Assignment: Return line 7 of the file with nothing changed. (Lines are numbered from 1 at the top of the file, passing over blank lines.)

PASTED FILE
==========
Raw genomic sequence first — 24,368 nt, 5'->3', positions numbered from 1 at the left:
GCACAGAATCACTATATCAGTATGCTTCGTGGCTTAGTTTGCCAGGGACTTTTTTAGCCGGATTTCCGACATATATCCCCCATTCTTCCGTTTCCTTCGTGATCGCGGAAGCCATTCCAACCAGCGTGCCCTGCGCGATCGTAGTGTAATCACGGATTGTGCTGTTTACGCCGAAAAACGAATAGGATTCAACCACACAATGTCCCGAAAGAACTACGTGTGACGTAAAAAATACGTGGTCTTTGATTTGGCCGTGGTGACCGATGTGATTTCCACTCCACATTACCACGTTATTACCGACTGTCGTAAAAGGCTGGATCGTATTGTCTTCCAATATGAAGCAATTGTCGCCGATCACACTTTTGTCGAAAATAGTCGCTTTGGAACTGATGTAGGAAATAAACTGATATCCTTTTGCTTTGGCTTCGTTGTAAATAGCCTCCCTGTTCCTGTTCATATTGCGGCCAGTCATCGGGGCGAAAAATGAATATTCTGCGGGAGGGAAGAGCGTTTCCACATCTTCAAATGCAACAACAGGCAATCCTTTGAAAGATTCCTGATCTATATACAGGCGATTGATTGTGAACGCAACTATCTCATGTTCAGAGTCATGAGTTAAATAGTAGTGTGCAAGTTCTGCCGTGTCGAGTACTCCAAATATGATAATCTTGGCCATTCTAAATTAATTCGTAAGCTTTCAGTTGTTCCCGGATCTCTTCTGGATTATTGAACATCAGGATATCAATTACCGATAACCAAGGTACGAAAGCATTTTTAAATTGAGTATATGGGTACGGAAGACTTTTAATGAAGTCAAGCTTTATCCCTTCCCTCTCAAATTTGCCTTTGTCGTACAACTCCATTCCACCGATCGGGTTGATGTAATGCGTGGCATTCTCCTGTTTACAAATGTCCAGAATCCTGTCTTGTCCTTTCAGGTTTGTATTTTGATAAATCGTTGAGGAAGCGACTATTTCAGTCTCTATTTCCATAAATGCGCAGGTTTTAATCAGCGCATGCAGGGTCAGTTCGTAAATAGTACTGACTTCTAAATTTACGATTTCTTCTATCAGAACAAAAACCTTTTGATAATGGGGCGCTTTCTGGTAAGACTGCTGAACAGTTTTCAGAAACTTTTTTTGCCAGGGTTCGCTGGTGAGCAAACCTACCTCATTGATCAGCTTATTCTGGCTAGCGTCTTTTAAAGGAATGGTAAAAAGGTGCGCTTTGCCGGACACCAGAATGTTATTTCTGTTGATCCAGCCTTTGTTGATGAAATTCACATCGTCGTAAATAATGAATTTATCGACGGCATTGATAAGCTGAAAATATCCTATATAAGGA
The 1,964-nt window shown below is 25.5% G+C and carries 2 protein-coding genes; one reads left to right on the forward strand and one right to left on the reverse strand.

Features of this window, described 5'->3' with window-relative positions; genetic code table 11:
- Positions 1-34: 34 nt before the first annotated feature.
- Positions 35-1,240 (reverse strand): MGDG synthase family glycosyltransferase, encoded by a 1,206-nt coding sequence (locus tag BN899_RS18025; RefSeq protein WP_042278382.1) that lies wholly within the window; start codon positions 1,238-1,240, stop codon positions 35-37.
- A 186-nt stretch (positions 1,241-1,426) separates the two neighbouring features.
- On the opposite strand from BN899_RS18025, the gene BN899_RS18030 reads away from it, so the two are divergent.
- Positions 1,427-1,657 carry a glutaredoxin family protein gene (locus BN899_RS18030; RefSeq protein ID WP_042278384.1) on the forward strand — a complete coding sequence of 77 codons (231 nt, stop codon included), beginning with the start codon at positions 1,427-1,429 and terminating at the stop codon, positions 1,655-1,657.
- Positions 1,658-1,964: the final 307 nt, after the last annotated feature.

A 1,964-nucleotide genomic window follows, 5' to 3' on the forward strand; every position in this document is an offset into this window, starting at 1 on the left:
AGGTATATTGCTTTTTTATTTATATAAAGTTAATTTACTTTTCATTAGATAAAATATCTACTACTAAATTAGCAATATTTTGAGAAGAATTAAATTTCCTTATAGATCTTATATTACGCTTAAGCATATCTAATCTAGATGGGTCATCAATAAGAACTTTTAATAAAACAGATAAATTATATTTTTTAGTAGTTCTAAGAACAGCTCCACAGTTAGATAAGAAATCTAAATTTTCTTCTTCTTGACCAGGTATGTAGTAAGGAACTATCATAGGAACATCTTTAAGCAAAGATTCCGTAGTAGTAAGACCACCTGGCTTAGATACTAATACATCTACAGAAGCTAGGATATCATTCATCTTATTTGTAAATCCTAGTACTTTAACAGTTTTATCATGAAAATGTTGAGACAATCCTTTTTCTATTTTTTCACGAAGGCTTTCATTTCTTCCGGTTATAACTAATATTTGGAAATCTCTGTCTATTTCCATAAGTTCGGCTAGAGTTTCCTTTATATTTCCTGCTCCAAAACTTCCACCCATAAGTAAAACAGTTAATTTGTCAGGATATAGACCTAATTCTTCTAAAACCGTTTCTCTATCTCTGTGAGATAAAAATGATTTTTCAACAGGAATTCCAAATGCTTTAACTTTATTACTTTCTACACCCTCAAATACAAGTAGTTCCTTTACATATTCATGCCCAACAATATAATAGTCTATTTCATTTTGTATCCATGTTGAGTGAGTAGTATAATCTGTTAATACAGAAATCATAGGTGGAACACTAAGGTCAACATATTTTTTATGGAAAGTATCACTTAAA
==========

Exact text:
- A 186-nt stretch (positions 1,241-1,426) separates the two neighbouring features.